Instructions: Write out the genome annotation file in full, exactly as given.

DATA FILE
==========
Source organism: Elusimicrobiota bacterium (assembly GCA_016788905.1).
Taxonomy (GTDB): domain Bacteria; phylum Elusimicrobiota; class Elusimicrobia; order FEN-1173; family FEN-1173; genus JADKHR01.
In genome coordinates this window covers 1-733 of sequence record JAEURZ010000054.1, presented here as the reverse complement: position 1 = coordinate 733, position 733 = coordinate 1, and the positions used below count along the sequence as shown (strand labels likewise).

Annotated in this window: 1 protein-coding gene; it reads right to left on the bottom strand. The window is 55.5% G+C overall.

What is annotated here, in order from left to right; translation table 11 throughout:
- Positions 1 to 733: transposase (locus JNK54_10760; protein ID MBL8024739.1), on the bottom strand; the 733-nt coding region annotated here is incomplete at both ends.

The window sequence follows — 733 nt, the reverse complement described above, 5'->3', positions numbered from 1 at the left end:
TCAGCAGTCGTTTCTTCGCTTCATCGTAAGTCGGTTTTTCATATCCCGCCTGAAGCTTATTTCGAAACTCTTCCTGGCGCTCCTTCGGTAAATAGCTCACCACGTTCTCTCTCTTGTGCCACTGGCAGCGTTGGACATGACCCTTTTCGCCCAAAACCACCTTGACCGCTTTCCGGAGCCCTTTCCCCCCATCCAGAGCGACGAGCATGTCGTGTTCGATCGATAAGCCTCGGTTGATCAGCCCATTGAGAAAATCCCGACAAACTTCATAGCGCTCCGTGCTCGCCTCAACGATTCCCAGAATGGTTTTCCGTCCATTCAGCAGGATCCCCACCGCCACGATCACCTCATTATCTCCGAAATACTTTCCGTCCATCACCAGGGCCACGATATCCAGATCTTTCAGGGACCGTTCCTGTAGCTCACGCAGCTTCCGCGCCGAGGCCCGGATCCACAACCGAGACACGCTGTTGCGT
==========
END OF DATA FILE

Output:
Source organism: Elusimicrobiota bacterium (assembly GCA_016788905.1).
Taxonomy (GTDB): domain Bacteria; phylum Elusimicrobiota; class Elusimicrobia; order FEN-1173; family FEN-1173; genus JADKHR01.
In genome coordinates this window covers 1-733 of sequence record JAEURZ010000054.1, presented here as the reverse complement: position 1 = coordinate 733, position 733 = coordinate 1, and the positions used below count along the sequence as shown (strand labels likewise).

Annotated in this window: 1 protein-coding gene; it reads right to left on the bottom strand. The window is 55.5% G+C overall.

What is annotated here, in order from left to right; translation table 11 throughout:
- Positions 1 to 733: transposase (locus JNK54_10760; protein ID MBL8024739.1), on the bottom strand; the 733-nt coding region annotated here is incomplete at both ends.

The window sequence follows — 733 nt, the reverse complement described above, 5'->3', positions numbered from 1 at the left end:
TCAGCAGTCGTTTCTTCGCTTCATCGTAAGTCGGTTTTTCATATCCCGCCTGAAGCTTATTTCGAAACTCTTCCTGGCGCTCCTTCGGTAAATAGCTCACCACGTTCTCTCTCTTGTGCCACTGGCAGCGTTGGACATGACCCTTTTCGCCCAAAACCACCTTGACCGCTTTCCGGAGCCCTTTCCCCCCATCCAGAGCGACGAGCATGTCGTGTTCGATCGATAAGCCTCGGTTGATCAGCCCATTGAGAAAATCCCGACAAACTTCATAGCGCTCCGTGCTCGCCTCAACGATTCCCAGAATGGTTTTCCGTCCATTCAGCAGGATCCCCACCGCCACGATCACCTCATTATCTCCGAAATACTTTCCGTCCATCACCAGGGCCACGATATCCAGATCTTTCAGGGACCGTTCCTGTAGCTCACGCAGCTTCCGCGCCGAGGCCCGGATCCACAACCGAGACACGCTGTTGCGT